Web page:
The Head & The Heart: A Unified Life

Well it is official-official, I received my diploma reading that I am a “Master of Public Health.” Public Health was once described to me this way, physicians look at symptoms at the individual level, public health practitioners look at whole groups. Much like after my first yoga training, in the MPH program, I learned there is so much more to learn. I feel as if I am a master of nothing but hungry for more and inspired in wildly different and new ways. Previous to the MPH program, I spent ten years in employee benefits, a segment of corporate insurance. When the yoga studio opened, I felt I was living a double life: corporate insurance & a healing space. They felt so far apart, my head & my heart.  When I learned about public health, I followed my gut without thinking and I landed myself in graduate school.

My world expanded. I learned about health disparities, injustice, social programs, prevention. I learned about the challenge of advancing complementary and alternative medicine because it doesn’t fit in the bucket of bio-pharmaceutical research. I learned about the United States medical system, about global medical systems, history and incredible advancements. For example, the importance of hand-washing became known when an OB-GYN was transferring infections during childbirth. Things we take for granted that impact our health.

 My definition of health changed. I began to consider all the potential factors like environment, diet, water source, job, house location, personal relationships. I also felt like a fish out of water. I felt old and out of touch with technology. I felt guilt. One of my projects took me to a part of Cleveland that is struggling economically, a place with similar infant mortality statistics to impoverished countries. It is 20 minutes from my house. I found myself fired up about politics in a new way, a spark that had been inside of me always but muted in the right-wing world of insurance.  I learned about addiction. Prior to the program, I’d read Dreamland, a book outlining the story of the opiate epidemic, largely based in Ohio. I felt drawn to the subject of addiction because I believe yoga and meditation can be an option for healing. I focused nearly all my coursework, electives, and research on yoga and meditation and particularly its impact or potential in the areas of recovery. I learned about how co-occurring disorders like anxiety or depression and addiction are treated separately. How can a person heal from addiction without healing anxiety? How can someone with childhood trauma, an extreme empath, or grief also in the throes of addiction heal wholly if things are addressed separately? Add socioeconomic disparities or where/how a person is born/raised, and it is an entirely different level of challenge. It can feel heavy.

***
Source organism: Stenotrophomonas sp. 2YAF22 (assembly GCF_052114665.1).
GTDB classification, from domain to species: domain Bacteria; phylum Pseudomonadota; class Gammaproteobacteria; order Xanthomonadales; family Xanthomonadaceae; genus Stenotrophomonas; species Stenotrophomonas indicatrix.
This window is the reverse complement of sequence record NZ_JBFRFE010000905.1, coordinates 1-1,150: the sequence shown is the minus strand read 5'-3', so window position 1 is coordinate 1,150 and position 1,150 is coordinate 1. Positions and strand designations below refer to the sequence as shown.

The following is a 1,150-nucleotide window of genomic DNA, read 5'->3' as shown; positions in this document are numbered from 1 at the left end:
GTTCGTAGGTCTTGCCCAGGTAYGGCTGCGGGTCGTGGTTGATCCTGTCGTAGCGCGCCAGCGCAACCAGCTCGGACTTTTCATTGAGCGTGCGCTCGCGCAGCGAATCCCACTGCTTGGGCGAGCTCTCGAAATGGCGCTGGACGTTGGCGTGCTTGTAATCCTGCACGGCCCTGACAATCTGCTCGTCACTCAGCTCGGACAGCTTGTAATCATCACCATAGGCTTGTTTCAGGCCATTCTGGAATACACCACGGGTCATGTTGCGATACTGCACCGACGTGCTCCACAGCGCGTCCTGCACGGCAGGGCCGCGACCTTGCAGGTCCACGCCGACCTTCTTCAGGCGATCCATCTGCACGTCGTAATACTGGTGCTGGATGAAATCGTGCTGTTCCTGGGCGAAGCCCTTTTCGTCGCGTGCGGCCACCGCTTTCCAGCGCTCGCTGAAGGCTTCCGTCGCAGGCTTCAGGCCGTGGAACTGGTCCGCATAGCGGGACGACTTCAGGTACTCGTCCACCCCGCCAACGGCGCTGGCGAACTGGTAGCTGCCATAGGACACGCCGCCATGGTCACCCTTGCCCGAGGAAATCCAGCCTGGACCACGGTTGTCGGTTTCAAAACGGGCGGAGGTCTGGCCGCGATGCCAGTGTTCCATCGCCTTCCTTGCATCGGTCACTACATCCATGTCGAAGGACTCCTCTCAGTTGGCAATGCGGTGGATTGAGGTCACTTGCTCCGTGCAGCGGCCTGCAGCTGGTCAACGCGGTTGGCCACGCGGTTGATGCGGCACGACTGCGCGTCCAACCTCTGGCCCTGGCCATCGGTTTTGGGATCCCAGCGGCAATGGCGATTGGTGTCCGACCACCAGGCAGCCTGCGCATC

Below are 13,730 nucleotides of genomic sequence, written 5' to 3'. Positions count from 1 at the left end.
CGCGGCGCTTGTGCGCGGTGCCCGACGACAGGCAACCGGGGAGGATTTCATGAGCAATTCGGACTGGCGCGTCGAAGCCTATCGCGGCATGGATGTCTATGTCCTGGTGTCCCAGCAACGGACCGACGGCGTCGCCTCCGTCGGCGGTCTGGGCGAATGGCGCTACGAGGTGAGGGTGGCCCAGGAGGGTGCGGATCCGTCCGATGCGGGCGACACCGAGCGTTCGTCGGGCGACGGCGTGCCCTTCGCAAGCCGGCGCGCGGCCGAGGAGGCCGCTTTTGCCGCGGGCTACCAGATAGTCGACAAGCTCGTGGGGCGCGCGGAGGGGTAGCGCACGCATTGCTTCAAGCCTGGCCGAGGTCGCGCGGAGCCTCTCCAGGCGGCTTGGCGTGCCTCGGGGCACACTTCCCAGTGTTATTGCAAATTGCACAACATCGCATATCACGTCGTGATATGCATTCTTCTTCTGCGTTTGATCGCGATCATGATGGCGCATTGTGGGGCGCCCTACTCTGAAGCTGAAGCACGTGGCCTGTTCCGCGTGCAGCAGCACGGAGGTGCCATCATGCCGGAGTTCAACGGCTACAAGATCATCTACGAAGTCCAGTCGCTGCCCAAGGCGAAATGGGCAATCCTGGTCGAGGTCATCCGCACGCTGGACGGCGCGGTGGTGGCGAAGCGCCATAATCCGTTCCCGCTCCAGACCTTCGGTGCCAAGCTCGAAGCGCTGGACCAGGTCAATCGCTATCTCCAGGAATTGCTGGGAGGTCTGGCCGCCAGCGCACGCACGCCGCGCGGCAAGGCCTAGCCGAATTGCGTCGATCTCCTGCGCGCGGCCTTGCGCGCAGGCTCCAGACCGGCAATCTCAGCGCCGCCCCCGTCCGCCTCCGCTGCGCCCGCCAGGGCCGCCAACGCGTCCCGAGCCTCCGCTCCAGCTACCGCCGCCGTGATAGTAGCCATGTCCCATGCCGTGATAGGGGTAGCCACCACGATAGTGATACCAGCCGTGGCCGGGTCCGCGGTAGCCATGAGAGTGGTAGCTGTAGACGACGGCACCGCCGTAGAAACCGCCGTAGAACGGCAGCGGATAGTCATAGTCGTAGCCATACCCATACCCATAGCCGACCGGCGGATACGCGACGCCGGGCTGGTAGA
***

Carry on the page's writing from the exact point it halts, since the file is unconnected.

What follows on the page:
Enter the light-makers, I got to meet people (students and others) that have self-directed their lives to be honest and be of service in a way that their heads & hearts have a shorter bridge. They didn’t choose to be quiet in fear of ruffling feathers or displeasing clients. They were often the voice for others. For example, I met Katie Kurtz through my sister, Lauren. Katie was kind enough to be a consistent mentor and guide through the MPH program, even taking me under her wing for my thesis. She was also an example of living a unified life: you meet the same Katie at work that you do at coffee. In all areas of her life, she is kind but opinionated, educated in her decisions, and someone that makes a difference in people’s lives. I thought back to “corporate courtney,” when I’d removed my nose ring and filled my closet with clothes that always felt like costumes. I lived a disconnected life, unknowingly.

I don’t know where my degree will take me. My resume reads a bit bifurcated and it is hard to represent how inspired I feel by what I learned. I know that my education was an important part of my path to understanding. I am proud of the risk I took in leaving financial security for a life that doesn’t feel separate. My heart and my head feel more connected and isn’t that what it is all about?